Here’s the beef: Hi-Ho South's named must-have burger in NDI didn’t need a half-pound of beef. Most people don’t. Even fewer need it covered with cheese and served with a side of fries.
By: J. Shane Mercer, INFORUM
I didn’t need a half-pound of beef. Most people don’t. Even fewer need it covered with cheese and served with a side of fries.
But, as a journalist, it was my responsibility to research what Food Network Magazine listed as the burger you have to have in North Dakota: the Hi-Ho South double cheeseburger.
The list, comprised of “the most exciting, interesting, wacky or otherwise fabulous burger in every state,” appears in the magazine’s June/July issue. It hit newsstands Tuesday.
Of course, in some sense it’s a Minnesota burger. The original Hi-Ho opened in Dilworth in 1947. The Hi-Ho South, 3051 25th St. S., didn’t open until 1996. But, why quibble? The restaurant is in Fargo, so it qualifies.
Darin Thune was at the Hi-Ho when I stopped in. It’s always the double cheeseburger for him. He says it’s the ultimate burger in North Dakota.
It’s what a hamburger should be, he says, “juicy, full of flavor,” and the grilled onions make it all the better.
I had to find out for myself. Now, everyone knows that a good burger starts with good beef, and the Hi-Ho double cheese boasts two high-quality, quarter-pound patties without those strange, chewy things lurking in some fast-food patties.
Rick Cariveau, who owns the business with his wife, Cathy, says he buys “top-shelf beef.” But when asked where he purchases the meat, he said, “That’s a top secret.” Wherever they get the goods, they got 14 tons of it last year.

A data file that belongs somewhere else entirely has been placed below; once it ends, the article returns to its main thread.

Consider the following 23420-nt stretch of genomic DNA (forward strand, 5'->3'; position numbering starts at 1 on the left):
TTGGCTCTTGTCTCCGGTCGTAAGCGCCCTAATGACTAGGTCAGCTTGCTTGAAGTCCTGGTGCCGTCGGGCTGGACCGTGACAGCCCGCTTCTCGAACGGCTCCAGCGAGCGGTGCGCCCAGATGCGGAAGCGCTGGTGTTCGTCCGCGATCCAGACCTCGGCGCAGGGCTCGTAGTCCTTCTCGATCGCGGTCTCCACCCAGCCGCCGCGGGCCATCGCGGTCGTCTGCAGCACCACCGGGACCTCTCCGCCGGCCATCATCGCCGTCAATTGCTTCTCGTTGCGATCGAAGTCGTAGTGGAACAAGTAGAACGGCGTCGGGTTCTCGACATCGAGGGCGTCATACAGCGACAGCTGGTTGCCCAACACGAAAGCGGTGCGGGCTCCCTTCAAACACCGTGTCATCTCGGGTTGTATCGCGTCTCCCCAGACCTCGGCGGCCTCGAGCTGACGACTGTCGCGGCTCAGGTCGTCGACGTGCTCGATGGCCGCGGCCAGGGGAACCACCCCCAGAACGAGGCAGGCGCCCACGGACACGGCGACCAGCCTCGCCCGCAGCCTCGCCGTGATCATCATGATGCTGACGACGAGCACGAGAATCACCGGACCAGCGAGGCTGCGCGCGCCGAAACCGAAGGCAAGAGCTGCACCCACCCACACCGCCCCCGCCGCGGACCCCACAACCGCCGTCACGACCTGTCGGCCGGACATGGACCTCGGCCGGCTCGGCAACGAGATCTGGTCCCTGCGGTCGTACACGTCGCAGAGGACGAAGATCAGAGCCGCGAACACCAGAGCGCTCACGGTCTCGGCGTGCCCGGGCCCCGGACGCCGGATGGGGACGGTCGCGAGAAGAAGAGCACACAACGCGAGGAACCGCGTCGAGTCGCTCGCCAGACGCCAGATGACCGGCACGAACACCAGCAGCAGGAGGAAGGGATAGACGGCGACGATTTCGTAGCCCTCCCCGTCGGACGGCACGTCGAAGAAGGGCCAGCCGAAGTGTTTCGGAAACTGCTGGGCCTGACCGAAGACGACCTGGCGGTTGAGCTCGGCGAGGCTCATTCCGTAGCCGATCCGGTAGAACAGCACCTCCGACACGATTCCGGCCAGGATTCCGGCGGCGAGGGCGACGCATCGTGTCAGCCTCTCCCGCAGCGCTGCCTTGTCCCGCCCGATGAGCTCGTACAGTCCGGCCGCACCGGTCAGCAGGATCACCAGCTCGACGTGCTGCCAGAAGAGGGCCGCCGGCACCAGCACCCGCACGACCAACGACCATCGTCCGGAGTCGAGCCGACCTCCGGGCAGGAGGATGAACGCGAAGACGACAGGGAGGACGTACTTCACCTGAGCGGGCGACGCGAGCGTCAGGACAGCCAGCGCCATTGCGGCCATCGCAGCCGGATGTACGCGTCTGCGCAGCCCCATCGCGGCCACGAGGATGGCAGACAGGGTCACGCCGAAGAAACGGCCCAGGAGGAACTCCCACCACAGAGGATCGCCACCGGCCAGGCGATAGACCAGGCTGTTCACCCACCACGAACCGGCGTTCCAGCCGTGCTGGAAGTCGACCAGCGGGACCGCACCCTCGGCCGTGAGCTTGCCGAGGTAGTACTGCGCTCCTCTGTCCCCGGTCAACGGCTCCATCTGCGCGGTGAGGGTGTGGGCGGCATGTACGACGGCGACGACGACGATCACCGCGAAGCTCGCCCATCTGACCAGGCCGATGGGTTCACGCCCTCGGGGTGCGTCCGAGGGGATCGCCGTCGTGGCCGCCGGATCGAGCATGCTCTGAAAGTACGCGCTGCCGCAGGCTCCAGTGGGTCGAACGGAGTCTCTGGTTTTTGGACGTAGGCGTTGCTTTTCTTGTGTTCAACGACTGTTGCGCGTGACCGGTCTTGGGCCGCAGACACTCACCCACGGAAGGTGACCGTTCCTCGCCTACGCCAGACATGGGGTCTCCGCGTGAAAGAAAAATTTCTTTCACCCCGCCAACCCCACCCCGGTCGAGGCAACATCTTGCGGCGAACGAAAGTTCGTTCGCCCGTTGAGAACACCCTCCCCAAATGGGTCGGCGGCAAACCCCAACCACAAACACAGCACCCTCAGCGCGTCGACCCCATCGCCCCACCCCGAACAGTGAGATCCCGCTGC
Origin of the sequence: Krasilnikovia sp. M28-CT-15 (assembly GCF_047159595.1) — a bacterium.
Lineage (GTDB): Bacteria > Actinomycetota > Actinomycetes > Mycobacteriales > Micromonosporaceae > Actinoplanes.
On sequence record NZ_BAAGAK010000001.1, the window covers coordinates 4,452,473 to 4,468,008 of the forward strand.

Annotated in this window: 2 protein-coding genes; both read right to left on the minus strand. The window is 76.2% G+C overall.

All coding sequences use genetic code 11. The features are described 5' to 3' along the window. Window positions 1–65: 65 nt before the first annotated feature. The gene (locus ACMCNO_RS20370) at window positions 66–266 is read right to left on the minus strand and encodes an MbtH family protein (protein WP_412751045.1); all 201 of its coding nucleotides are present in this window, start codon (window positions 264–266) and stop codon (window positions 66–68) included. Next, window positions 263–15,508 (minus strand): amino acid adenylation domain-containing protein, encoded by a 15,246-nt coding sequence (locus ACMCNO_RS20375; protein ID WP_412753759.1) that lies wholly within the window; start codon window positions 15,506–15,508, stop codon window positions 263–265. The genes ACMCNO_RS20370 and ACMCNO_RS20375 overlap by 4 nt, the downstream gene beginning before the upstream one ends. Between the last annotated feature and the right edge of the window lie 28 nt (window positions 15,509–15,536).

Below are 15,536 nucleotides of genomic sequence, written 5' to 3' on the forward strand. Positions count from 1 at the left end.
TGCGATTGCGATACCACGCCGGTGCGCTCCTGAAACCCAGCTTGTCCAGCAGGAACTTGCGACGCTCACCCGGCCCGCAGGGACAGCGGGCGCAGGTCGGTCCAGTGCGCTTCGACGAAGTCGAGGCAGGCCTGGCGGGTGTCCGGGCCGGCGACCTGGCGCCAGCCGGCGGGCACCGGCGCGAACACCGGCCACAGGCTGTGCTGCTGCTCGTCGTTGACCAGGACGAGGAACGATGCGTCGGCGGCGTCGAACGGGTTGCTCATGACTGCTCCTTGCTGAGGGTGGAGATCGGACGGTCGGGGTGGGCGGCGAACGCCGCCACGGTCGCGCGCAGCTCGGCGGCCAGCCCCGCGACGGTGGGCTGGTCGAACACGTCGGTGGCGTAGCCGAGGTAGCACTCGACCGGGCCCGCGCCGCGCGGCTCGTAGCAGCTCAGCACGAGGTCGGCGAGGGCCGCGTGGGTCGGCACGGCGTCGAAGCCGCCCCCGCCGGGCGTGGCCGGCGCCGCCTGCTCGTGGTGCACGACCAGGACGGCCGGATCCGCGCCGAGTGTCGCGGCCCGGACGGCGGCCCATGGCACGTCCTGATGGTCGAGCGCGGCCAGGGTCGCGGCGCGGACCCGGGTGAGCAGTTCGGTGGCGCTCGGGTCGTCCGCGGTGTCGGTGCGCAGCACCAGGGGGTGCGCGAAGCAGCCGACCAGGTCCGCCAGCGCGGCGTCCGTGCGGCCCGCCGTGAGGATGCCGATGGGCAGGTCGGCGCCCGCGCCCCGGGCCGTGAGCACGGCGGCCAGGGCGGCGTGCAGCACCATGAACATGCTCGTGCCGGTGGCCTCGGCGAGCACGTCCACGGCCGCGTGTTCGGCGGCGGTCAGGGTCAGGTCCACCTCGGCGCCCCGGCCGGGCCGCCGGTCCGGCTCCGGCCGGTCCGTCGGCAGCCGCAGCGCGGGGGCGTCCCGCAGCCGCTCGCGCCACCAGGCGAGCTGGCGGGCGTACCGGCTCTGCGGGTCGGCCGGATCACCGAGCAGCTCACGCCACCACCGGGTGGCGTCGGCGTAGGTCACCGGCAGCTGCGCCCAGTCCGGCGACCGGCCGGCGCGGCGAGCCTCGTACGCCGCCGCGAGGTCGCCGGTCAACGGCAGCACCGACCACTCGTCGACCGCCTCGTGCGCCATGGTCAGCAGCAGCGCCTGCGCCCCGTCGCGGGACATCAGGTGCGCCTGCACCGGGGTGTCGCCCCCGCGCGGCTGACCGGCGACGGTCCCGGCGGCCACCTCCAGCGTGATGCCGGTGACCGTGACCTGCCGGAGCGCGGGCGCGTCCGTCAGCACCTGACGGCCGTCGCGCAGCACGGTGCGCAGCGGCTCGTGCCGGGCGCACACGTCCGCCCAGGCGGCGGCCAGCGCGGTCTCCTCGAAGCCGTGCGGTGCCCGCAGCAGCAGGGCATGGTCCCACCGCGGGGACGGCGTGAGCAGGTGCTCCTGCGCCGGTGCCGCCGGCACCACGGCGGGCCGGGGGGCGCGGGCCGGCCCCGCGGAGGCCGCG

They don’t season the beef, a decision that, given my love for bold flavor, I question. But Cariveau says, “We like them the way they are, and people add their own stuff.” And, give Cariveau his due: The burger works great as is.
It’s not all about the beef. If the patties are the engine on this red-meat wagon, the optional fried onions are the high-lift cam that makes this thing rumble and rock like a hot rod at a red light. They give it that smoky depth and richness, adding a layer of yummy.
The fear with a half-pound burger is that the beef-to-bun ratio may be too moo-heavy. But the double cheese at the Hi-Ho holds up on that count. The bun isn’t exotic – like some fancy focaccia bread or something. But this butter-grilled bad boy is a solid enough palette for the
Hi-Ho’s culinary artistry.
“Anytime you top something with fried onions you can’t go wrong,” says Vikki Holte, who stopped in to the Hi-Ho with her husband after hearing about the Food Network Magazine listing.
Dusty Rosenfeldt didn’t even spare his own mother when expressing his feelings about the burger, saying he thought it was even better than her hamburger – and he was only having the single.
His father, Scott, was also having a single. He says the burger is “what you would expect in a burger joint that is not a franchise, that does it right, I guess.”
Given all the grilled beef, cheese, onions and butter, you might expect it to drip a little more than it does. But Marge Morris says, “It’s not greasy.”
Asked if she’ll be back for the burger, Morris says, “Oh, you better believe it.”
Cariveau, whose parents bought the original Hi-Ho in 1947, found out about the Food Network Magazine distinction just last week.
“I think it’s pretty neat for a mom-and-pop shop,” says Cariveau.
Leaving the restaurant, I walked out the door less $8.50 plus tip. That got me a Cherry Coke, fries, onion rings (there was a special where I got them for free) and a burger large enough to intimidate a hungry trucker – and tasty enough to make him order it anyway.
As I was about to check out, the lady in front of me told the cashier, “The hamburgers were delicious.”
Hey, she got no beef from me.
The burger that Food Network Magazine says “you absolutely have to have” in Minnesota is the Vincent Burger from the Vincent – A Restaurant in Minneapolis. The burger is composed of Angus beef with smoked Gouda and braised short ribs inside. Now, excuse me. For some reason, I feel the need to drive to the Twin Cities.
Readers can reach Forum reporter Shane Mercer at (701) 451-5734